In some embodiments, the machine learning engine 102 can generate the fake tenant model 110 using a "deep learning" type machine learning algorithm that takes advantage of the sequential arrangement of the layers of the processing unit. In an exemplary implementation, the sequential arrangement includes a sequence of multiple layers of non-linear processing units, where each successive layer may use an output from a previous layer as an input.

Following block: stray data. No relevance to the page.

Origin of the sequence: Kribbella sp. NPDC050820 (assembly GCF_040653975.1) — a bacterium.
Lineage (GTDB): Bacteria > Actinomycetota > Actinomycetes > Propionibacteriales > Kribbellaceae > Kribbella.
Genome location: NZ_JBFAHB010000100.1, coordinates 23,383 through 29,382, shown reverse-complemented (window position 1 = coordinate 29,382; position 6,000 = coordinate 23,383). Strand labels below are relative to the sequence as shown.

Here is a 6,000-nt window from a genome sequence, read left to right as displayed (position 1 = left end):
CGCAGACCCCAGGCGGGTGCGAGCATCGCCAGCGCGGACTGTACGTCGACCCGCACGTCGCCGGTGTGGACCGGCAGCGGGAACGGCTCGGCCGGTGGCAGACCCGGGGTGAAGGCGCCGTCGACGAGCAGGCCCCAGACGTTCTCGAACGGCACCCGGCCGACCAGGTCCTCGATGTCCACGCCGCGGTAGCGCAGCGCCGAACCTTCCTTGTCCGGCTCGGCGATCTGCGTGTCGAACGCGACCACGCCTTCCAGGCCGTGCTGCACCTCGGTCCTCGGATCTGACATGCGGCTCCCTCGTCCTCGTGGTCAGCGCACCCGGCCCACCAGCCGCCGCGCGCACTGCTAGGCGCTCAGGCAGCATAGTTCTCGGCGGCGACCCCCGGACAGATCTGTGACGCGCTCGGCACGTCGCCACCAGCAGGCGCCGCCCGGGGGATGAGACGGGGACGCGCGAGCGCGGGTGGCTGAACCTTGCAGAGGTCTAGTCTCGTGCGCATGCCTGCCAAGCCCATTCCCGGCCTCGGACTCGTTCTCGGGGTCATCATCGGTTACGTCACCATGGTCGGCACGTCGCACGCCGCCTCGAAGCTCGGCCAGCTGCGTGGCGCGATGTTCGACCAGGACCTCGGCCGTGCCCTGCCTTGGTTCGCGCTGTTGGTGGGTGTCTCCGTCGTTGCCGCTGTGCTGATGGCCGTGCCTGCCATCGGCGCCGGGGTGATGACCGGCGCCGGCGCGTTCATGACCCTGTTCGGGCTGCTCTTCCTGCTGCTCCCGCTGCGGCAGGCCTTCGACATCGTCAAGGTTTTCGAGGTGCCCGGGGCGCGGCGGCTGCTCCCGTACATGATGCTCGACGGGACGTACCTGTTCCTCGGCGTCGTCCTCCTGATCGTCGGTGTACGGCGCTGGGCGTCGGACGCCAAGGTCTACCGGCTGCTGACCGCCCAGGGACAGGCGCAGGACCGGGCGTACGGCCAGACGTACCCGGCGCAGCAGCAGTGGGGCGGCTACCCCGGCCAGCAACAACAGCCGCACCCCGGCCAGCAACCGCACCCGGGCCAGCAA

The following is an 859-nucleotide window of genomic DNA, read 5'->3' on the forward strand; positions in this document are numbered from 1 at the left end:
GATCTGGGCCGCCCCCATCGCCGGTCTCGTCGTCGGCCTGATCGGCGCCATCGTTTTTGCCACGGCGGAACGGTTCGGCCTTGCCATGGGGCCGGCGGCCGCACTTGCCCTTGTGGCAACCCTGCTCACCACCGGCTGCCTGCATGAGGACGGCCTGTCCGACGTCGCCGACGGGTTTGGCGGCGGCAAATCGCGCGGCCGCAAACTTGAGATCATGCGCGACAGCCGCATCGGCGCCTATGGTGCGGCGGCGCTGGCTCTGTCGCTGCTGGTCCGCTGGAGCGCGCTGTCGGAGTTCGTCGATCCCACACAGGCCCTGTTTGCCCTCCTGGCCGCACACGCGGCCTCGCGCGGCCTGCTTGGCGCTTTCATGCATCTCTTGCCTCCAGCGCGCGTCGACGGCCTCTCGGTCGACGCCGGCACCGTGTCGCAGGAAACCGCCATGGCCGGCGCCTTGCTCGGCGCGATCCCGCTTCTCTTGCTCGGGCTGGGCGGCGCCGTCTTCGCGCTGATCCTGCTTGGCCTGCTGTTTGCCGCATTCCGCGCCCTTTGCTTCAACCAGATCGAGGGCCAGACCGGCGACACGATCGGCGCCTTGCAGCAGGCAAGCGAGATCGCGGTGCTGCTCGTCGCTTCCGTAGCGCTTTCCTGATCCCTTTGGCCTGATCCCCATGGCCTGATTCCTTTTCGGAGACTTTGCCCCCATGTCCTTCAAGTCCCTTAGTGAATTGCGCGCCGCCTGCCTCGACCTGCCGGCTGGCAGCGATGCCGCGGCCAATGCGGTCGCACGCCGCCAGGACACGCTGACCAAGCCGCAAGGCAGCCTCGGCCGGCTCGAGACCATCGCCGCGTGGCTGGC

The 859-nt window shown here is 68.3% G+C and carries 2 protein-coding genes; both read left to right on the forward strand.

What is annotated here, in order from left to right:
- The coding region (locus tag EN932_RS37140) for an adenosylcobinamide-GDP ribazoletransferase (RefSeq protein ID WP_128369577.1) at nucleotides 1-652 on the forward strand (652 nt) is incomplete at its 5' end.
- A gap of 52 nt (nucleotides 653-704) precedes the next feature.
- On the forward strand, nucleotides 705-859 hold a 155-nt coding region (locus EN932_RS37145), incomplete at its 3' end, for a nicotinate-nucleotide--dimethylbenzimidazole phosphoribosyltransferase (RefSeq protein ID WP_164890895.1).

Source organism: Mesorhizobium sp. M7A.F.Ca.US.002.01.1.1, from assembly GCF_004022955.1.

In a specific but non-limiting example, a corpus analysis application may utilize a Recurrent Neural Network (RNN) that includes multiple layers of long-short term memory (LSTM) units to analyze a corpus of text and determine various properties exhibited by a set of data files. For example, a corpus analysis application may determine the lexical and grammatical structures used within a corpus of text. The vocabulary may include a list of individual words found in the corpus and their corresponding frequency of use. A grammar structure may be an infrastructure or topic with which individual words of a vocabulary are assembled together in a corpus of text to convey concepts and/or information. In general and simple terms, the machine learning engine 102 can utilize RNNs with LSTM unit layers to learn languages spoken/written in the corpus 142 of text. Additionally or alternatively, other machine learning techniques may also be utilized, such as unsupervised learning, semi-supervised learning, classification analysis, regression analysis, clustering, and so forth. One or more predictive models, such as group data processing methods, naive bayes, k-nearest neighbor algorithms, majority classifiers, support vector machines, random forests, augmented trees, classification and regression trees (CART), neural networks, ordinary least squares, and the like, can also be utilized.